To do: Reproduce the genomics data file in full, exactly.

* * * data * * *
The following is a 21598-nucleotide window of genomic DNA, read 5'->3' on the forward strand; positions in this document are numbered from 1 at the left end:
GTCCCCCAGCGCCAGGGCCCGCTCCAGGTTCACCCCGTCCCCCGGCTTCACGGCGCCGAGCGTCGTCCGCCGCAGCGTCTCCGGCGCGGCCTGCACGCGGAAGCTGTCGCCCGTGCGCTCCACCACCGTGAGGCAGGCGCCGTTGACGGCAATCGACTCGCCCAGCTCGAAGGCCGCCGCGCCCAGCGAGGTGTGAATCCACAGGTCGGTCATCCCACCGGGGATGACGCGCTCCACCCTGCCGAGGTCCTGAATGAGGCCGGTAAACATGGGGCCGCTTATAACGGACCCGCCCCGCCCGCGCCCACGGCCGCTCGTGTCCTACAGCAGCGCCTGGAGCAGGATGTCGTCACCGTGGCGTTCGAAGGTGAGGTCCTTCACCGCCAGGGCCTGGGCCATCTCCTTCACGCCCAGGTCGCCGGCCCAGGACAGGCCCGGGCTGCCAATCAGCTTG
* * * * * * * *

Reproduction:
The following is a 21598-nucleotide window of genomic DNA, read 5'->3' on the forward strand; positions in this document are numbered from 1 at the left end:
GTCCCCCAGCGCCAGGGCCCGCTCCAGGTTCACCCCGTCCCCCGGCTTCACGGCGCCGAGCGTCGTCCGCCGCAGCGTCTCCGGCGCGGCCTGCACGCGGAAGCTGTCGCCCGTGCGCTCCACCACCGTGAGGCAGGCGCCGTTGACGGCAATCGACTCGCCCAGCTCGAAGGCCGCCGCGCCCAGCGAGGTGTGAATCCACAGGTCGGTCATCCCACCGGGGATGACGCGCTCCACCCTGCCGAGGTCCTGAATGAGGCCGGTAAACATGGGGCCGCTTATAACGGACCCGCCCCGCCCGCGCCCACGGCCGCTCGTGTCCTACAGCAGCGCCTGGAGCAGGATGTCGTCACCGTGGCGTTCGAAGGTGAGGTCCTTCACCGCCAGGGCCTGGGCCATCTCCTTCACGCCCAGGTCGCCGGCCCAGGACAGGCCCGGGCTGCCAATCAGCTTG